multaneous conversations with different contacts. 50 users in our
dataset had both multiple simultaneous conversations, and multi-
ple non-simultaneous conversations. Across all users, the average
time to respond during simultaneous conversations was 431.28 sec-
onds ( min = 42 seconds, max = 1217 seconds, σ= 274.453
seconds). The average time to respond for non-simultaneous con-
versations was 391.88 seconds (min = 72 seconds, max = 937
seconds, σ= 156.141 seconds). There are a variety of factors that
affect response time; participants could be driving, in a meeting, or
missed a text message notification. In general though, we noticed
that users tend to take longer to respond to an incoming text mes-
sage when they are engaged in conversations with multiple contacts
(Figure 5).
4.4 The When and Where of Conversations
4.4.1 When Conversations Occur
Figure 6 shows a time chart of when participants sent/received
text messages. Many of the participants being students sent text
messages towards the end of December, which coincides with fi-
nals and winter break. This pattern also occurred near the end of
March when the next school term ends and spring break begins.
The topics of conversation during these time periods often related
to final exams, school work, and procrastination.
We generally found that text messages were sent/received to-
wards the evening and night time. This is probably representative of
most participants in our study who were students. Some messages
were sent in the very early hours of the morning when participants
stayed up late. There were several occurrences of a higher number
of messages sent in the morning between 7 a.m and 10 a.m. Many
of these messages were general greeting messages (Table 2) that
started several conversations.
4.4.2 Where Conversations Occur
The ubiquitousness of text messaging enables people to commu-
nicate from anywhere. Our study spanned several vacation peri-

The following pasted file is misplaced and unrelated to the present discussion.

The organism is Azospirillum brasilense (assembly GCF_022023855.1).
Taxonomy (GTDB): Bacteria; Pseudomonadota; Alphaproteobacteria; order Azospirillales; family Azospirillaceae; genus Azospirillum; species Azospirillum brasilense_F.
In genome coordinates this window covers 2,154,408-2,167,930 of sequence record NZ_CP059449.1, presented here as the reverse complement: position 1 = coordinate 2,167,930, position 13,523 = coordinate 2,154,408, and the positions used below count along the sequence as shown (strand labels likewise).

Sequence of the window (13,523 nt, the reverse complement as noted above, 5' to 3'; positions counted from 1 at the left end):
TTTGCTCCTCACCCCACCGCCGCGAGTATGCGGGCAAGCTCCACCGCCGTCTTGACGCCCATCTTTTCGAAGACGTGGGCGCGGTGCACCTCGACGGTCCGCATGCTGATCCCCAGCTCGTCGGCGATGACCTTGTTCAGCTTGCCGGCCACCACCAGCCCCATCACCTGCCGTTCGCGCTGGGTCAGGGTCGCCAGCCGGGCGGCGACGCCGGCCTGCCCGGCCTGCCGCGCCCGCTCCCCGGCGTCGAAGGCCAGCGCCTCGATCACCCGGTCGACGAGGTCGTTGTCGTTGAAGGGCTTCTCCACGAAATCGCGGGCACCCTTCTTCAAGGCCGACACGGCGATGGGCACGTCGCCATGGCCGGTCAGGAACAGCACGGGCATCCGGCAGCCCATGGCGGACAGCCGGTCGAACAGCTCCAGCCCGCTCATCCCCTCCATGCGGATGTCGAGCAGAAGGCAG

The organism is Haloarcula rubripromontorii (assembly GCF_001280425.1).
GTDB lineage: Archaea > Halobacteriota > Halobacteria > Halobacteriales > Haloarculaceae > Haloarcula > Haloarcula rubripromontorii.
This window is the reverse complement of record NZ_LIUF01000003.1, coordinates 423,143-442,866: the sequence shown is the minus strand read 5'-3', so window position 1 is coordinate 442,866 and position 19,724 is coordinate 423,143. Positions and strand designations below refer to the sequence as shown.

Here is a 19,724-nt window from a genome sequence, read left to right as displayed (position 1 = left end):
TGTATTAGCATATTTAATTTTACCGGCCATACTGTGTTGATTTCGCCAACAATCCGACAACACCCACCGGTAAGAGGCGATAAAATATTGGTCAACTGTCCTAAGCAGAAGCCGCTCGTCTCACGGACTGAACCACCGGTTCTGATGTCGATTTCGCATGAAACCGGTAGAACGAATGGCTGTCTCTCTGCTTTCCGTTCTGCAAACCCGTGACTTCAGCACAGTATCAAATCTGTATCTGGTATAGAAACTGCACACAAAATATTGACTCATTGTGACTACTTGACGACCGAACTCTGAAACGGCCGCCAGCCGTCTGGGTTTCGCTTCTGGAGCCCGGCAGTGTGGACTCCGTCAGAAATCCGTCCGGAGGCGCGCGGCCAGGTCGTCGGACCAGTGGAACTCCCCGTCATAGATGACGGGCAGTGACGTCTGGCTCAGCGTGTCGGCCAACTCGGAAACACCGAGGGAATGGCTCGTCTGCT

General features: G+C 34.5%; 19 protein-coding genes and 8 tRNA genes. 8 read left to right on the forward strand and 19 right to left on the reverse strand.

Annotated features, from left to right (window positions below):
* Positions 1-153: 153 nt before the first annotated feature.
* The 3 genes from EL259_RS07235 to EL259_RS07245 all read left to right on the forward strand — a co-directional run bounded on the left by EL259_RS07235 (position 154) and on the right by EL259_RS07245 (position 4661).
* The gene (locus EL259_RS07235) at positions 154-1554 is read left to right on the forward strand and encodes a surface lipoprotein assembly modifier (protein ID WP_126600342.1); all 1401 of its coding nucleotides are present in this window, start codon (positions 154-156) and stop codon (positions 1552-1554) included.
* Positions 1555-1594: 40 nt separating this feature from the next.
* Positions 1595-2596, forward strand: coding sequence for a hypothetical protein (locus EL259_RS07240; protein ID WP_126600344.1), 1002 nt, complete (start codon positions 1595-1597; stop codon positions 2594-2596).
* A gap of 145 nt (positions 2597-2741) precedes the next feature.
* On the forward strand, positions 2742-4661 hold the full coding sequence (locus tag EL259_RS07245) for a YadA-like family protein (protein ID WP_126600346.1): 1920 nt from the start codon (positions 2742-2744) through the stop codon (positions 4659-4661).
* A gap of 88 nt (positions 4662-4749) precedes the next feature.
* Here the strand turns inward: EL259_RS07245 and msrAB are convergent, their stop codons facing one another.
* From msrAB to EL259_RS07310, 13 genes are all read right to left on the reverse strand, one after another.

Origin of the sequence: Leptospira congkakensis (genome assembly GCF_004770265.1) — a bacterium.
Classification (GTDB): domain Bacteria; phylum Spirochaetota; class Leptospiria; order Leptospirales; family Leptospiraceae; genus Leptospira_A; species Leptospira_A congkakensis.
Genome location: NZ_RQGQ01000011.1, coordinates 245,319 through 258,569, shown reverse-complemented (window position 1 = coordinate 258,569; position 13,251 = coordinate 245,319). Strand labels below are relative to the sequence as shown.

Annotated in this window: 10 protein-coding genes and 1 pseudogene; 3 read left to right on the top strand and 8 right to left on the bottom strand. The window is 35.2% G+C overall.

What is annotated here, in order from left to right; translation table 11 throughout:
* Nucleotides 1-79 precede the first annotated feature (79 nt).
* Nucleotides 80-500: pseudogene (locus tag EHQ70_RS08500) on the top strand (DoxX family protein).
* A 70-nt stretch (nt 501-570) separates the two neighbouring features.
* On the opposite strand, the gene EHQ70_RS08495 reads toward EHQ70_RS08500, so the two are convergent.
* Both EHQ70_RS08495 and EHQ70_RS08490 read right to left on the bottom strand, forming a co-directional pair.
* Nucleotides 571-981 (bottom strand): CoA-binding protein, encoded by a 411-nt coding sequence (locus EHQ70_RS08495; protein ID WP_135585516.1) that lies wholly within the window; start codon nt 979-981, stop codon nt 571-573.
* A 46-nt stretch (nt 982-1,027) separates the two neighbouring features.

ods in the university quarter, so students traveled to many different
places across the country. Text messages were sent from 20 dif-
ferent states, but most of them were sent in the area around the
university. We were particularly interested in where conversations
occur - how much movement there is during a conversation. We
analyzed each of our 8590 conversations for any cell id changes
from our participants during a conversation. We considered cell
id changes to indicate that the participant was moving while main-
taining a conversation. In 87% of the conversations we found that
users did not move, in other words, they stayed at the same cell id.
This may have implications for designing around mobility for text
messaging, particularly for conversation threads.
4.5 Text Message Lengths
With the changes in text message usage, we wanted to see how
the 160 character limit would affect messages. Modern phones
have recently begun to abstract the character limits from the user
by automatically deconstructing and recombining messages that
exceed the character limit. This can help provide a seamless ex-
perience for the user since she does not need to think about how
to partition each text messages. Not all phones automatically parti-
tion messages though, so users still need to be conscious about how
messages are going to be seen by the recipient.